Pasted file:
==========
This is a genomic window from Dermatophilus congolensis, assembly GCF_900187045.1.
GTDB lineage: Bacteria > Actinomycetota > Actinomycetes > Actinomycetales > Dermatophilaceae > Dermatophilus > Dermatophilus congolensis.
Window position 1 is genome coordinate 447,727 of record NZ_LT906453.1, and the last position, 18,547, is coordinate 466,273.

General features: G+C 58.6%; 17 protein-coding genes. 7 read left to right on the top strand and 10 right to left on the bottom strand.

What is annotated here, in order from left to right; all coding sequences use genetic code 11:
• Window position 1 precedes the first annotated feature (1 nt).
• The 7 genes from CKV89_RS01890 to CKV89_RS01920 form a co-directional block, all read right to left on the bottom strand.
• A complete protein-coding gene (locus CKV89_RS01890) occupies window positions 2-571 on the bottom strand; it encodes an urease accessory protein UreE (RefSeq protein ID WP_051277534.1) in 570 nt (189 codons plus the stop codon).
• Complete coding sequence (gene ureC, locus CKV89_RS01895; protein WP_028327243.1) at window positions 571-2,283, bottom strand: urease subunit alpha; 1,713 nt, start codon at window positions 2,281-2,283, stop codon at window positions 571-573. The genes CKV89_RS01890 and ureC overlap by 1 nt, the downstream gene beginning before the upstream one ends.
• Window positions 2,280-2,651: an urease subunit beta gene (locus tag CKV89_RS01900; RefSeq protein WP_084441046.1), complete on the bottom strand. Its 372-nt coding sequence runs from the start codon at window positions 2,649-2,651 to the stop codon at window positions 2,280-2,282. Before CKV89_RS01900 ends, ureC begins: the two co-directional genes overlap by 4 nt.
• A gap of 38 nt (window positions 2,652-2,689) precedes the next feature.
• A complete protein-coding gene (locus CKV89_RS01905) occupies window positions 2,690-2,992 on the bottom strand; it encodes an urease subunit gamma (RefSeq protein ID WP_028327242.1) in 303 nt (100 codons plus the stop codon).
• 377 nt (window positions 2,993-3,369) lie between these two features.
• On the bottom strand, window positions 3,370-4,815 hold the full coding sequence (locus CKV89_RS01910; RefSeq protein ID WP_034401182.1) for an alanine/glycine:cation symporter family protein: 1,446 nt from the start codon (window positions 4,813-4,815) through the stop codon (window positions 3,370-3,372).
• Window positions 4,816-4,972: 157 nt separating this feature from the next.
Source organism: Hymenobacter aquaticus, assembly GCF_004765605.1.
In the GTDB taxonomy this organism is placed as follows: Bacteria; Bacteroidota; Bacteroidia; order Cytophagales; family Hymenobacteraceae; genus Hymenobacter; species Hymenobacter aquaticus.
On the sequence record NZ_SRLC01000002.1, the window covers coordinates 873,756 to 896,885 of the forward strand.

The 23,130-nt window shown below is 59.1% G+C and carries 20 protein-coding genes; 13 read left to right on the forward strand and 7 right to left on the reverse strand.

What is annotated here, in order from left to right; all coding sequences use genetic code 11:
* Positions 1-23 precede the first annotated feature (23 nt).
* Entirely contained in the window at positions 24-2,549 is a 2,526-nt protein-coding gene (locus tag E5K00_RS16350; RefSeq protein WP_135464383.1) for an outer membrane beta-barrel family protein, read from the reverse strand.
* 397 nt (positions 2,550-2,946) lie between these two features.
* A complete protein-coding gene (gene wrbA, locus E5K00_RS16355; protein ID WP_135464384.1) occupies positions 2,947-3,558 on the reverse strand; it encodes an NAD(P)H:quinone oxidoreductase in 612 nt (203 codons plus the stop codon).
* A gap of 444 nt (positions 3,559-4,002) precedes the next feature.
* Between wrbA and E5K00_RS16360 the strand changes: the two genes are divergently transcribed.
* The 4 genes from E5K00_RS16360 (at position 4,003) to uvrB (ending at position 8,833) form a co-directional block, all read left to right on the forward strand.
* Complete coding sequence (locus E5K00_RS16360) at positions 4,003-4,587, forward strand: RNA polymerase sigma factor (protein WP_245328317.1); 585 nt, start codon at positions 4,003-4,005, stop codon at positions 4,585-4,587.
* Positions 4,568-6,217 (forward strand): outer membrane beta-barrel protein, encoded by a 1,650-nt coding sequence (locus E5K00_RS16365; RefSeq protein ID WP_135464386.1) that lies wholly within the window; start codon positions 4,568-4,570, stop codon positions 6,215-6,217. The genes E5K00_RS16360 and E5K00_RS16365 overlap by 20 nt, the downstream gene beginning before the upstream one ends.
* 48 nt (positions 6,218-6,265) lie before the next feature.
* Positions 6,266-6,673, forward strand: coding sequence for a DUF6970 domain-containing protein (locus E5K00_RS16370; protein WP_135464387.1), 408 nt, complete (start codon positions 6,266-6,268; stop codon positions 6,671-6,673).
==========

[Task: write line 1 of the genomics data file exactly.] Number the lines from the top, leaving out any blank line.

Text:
This is a genomic window from Dermatophilus congolensis, assembly GCF_900187045.1.